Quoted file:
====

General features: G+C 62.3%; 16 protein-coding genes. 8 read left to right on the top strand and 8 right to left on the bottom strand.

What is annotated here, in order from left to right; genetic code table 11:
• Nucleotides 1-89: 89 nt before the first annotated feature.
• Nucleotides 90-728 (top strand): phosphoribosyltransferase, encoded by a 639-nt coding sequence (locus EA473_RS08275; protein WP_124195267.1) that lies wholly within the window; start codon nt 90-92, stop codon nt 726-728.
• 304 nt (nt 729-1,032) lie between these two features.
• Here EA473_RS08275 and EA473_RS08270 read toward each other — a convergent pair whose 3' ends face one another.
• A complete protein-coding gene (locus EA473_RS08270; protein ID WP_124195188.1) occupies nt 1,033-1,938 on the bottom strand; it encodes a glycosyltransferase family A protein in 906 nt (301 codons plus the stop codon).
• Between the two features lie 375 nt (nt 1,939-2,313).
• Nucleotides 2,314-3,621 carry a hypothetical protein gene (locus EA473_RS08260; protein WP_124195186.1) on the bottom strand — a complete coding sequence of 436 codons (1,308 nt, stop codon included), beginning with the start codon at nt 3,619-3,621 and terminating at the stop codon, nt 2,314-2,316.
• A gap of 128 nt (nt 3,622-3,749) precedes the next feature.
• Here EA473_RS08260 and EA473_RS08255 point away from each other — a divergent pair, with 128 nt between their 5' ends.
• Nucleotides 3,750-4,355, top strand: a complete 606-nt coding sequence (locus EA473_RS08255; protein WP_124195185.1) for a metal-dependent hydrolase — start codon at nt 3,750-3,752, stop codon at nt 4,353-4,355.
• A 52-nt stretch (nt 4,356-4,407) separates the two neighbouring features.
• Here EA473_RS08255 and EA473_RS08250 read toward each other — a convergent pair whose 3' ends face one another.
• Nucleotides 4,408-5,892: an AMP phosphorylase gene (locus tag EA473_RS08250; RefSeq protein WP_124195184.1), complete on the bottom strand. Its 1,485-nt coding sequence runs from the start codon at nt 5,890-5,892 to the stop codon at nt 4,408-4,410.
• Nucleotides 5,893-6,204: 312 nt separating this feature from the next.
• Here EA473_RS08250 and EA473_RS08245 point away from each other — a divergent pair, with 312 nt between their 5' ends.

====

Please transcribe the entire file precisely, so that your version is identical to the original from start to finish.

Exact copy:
General features: G+C 62.3%; 16 protein-coding genes. 8 read left to right on the top strand and 8 right to left on the bottom strand.

What is annotated here, in order from left to right; genetic code table 11:
• Nucleotides 1-89: 89 nt before the first annotated feature.
• Nucleotides 90-728 (top strand): phosphoribosyltransferase, encoded by a 639-nt coding sequence (locus EA473_RS08275; protein WP_124195267.1) that lies wholly within the window; start codon nt 90-92, stop codon nt 726-728.
• 304 nt (nt 729-1,032) lie between these two features.
• Here EA473_RS08275 and EA473_RS08270 read toward each other — a convergent pair whose 3' ends face one another.
• A complete protein-coding gene (locus EA473_RS08270; protein ID WP_124195188.1) occupies nt 1,033-1,938 on the bottom strand; it encodes a glycosyltransferase family A protein in 906 nt (301 codons plus the stop codon).
• Between the two features lie 375 nt (nt 1,939-2,313).
• Nucleotides 2,314-3,621 carry a hypothetical protein gene (locus EA473_RS08260; protein WP_124195186.1) on the bottom strand — a complete coding sequence of 436 codons (1,308 nt, stop codon included), beginning with the start codon at nt 3,619-3,621 and terminating at the stop codon, nt 2,314-2,316.
• A gap of 128 nt (nt 3,622-3,749) precedes the next feature.
• Here EA473_RS08260 and EA473_RS08255 point away from each other — a divergent pair, with 128 nt between their 5' ends.
• Nucleotides 3,750-4,355, top strand: a complete 606-nt coding sequence (locus EA473_RS08255; protein WP_124195185.1) for a metal-dependent hydrolase — start codon at nt 3,750-3,752, stop codon at nt 4,353-4,355.
• A 52-nt stretch (nt 4,356-4,407) separates the two neighbouring features.
• Here EA473_RS08255 and EA473_RS08250 read toward each other — a convergent pair whose 3' ends face one another.
• Nucleotides 4,408-5,892: an AMP phosphorylase gene (locus tag EA473_RS08250; RefSeq protein WP_124195184.1), complete on the bottom strand. Its 1,485-nt coding sequence runs from the start codon at nt 5,890-5,892 to the stop codon at nt 4,408-4,410.
• Nucleotides 5,893-6,204: 312 nt separating this feature from the next.
• Here EA473_RS08250 and EA473_RS08245 point away from each other — a divergent pair, with 312 nt between their 5' ends.